Of course, NewsBlur also sports social news-sharing features. By clicking on the arrow icon by each headline, you can start it, email it, or share it with Twitter, Facebook, or another service. Currently the list of supported services is quite small — it would be nice to add your own to the mix, so that Identi.ca users can play along. But the code is still young, and after all it is open source.
On Your Server
Since NewsBlur reached the stable point, Clay appears to have been spending most of his time developing mobile solutions for iOS and Android device owners. Although the code is available for download, the installation instructions are on the sparse side.
NewsBlur is written primarily in Python, using the Django framework. It uses jQuery on the client side, and a number of server-side libraries (such as RabbitMQ and Celery) to handle feed fetching and content parsing. The database setup is non-trivial; NewsBlur can use either MySQL or PostgreSQL to manage feed lists, the list of user accounts, and account information, but it also uses a MongoDB databases to store the contents of the actual pages, usage stats, and old stories no longer in the latest feed update. The app needs this information in order to track statistics and analyze story and feed popularity; without it the “intelligence” would not be so intelligent.
Another wrinkle is that NewsBlur is hard-coded to use Amazon S3 as a storage back-end. While this makes sense from newsblur.com’s public service angle, is does introduce a difficultly for those interested in running their own, private NewsBlur server. I ultimately decided that, in spite of how much I like the NewsBlur interface and ratings system, I was not interested in paying for an S3 account in addition to the Web hosting plan I already use. I’m hopeful that future releases will allow additional storage options — at the very least WebDAV, which should be sufficient for single-user setups. Nevertheless, I walked through as much of the installation process as I could in order to get a feel for the system.
NewsBlur makes heavy use of the Fabric Python library for lower-level installation tasks and configuration. Fabric will download and install other system prerequisites for you, including MongoDB, but you will still need to manually set up a MySQL or PostgreSQL user and database for NewsBlur to use.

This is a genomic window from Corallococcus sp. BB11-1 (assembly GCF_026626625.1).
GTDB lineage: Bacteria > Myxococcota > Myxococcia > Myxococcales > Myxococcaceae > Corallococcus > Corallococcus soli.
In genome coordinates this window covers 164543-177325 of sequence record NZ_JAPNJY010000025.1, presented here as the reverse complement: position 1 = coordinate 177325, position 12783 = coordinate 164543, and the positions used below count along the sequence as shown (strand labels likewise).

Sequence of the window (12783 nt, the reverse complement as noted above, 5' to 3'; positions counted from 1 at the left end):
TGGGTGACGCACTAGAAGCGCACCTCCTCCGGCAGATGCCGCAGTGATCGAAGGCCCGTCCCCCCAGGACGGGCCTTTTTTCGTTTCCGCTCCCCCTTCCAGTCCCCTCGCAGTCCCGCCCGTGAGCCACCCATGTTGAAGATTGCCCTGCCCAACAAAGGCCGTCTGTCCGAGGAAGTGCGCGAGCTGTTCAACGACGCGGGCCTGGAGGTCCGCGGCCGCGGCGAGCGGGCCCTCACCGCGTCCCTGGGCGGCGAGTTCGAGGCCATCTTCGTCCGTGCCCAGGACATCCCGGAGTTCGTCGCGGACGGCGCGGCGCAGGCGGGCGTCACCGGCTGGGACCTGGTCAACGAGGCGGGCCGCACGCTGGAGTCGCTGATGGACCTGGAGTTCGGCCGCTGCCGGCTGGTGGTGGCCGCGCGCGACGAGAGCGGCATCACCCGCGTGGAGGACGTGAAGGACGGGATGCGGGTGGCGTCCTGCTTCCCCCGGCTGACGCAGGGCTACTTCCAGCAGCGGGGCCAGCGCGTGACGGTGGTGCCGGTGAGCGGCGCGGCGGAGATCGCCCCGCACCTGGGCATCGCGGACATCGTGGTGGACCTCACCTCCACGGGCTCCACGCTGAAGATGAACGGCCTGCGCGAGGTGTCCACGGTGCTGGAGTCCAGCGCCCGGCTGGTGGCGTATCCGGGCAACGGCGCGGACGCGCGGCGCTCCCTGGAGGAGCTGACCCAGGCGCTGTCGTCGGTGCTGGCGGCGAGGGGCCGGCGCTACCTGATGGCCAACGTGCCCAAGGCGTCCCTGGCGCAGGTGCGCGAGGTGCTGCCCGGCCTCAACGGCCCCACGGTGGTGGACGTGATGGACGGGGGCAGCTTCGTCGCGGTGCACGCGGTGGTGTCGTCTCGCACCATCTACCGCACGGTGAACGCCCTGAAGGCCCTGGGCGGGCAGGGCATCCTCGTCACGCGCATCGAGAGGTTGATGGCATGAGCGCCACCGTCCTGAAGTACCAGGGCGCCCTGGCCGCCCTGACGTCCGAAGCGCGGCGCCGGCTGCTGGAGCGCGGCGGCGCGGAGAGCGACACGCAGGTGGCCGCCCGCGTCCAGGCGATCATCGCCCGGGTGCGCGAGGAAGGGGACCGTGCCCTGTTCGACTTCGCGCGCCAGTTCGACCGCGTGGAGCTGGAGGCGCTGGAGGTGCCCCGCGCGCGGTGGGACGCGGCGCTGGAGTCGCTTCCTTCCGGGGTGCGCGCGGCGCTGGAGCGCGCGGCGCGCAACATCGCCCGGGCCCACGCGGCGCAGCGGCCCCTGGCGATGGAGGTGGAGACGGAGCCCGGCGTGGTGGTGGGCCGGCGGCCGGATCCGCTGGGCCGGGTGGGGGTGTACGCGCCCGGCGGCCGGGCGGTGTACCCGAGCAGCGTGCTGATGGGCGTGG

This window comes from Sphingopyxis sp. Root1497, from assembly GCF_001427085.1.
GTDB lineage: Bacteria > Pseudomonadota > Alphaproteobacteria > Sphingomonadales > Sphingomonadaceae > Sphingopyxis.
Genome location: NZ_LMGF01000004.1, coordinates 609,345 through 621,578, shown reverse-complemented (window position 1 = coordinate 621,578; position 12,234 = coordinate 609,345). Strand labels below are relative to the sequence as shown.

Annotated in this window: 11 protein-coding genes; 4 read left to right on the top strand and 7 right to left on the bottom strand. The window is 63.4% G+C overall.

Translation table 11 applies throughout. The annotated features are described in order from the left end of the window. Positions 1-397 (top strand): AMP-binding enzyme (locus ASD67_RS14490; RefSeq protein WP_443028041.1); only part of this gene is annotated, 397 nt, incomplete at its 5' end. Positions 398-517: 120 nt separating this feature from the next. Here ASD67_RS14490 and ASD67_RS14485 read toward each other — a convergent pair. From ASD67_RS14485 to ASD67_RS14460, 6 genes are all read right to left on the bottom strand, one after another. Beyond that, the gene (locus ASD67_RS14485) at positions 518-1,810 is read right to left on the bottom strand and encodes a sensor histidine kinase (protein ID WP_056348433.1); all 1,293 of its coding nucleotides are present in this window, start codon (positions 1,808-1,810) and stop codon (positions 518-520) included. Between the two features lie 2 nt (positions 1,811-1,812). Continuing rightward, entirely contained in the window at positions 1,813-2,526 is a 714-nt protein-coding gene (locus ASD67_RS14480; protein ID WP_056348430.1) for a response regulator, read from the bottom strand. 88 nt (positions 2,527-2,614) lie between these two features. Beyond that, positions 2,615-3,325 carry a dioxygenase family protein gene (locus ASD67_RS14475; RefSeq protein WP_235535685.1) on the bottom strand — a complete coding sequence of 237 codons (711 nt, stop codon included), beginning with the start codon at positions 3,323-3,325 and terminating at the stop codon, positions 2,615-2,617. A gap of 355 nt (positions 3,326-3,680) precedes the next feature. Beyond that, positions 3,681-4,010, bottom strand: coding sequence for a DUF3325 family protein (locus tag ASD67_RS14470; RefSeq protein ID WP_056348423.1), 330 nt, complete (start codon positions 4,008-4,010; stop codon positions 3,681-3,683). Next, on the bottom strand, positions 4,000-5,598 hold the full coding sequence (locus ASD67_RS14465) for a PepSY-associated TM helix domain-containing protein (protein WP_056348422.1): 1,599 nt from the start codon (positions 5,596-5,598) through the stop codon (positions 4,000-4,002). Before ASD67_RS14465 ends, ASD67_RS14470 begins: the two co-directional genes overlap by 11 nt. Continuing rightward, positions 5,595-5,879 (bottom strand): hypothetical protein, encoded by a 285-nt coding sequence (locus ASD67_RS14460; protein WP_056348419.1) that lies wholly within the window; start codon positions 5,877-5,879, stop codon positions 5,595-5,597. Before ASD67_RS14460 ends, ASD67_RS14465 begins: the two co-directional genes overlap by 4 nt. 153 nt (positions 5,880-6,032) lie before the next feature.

Most of the configuration is done in NewsBlur’s fabfile.py and local_settings.py files. The fabfile.py file sets up the server environment, including which machines host the Web app, the databases, and the maintenance tasks, which can be separate machines, but probably do not need to be for a personal site. This file also includes several hard-coded references to the newsblur.com site that you will need to modify to point to your own servers, and possibly tweak some file paths. The
local_settings.py file contains database credentials, OAuth and S3 keys, and logging and administrative email setup.
After customizing the config files, you use Fabric scripts to bootstrap the Web app and task server, and you can use your own discretion as to how often to run the administrative scripts that update feed content, collect user ratings, and generate statistics. At that point, it is up to your users to subscribe to feeds and rate content in order to give you useful data to work with.
Ultimately, NewsBlur is probably overkill for a single-user setup; for that a smaller-scoped application like TinyTiny RSS is likely to remain the better choice. However, if you are interested in running a multi-user feed service, NewsBlur is a good place to start. The rating and statistics engines really do give it a level of artificial intelligence that other open source feed readers do not even explore. There are a lot of ways to share interesting content online, and the in-app page renderer is nice, but the ability to learn from people’s real-life reading habits is a unique edge.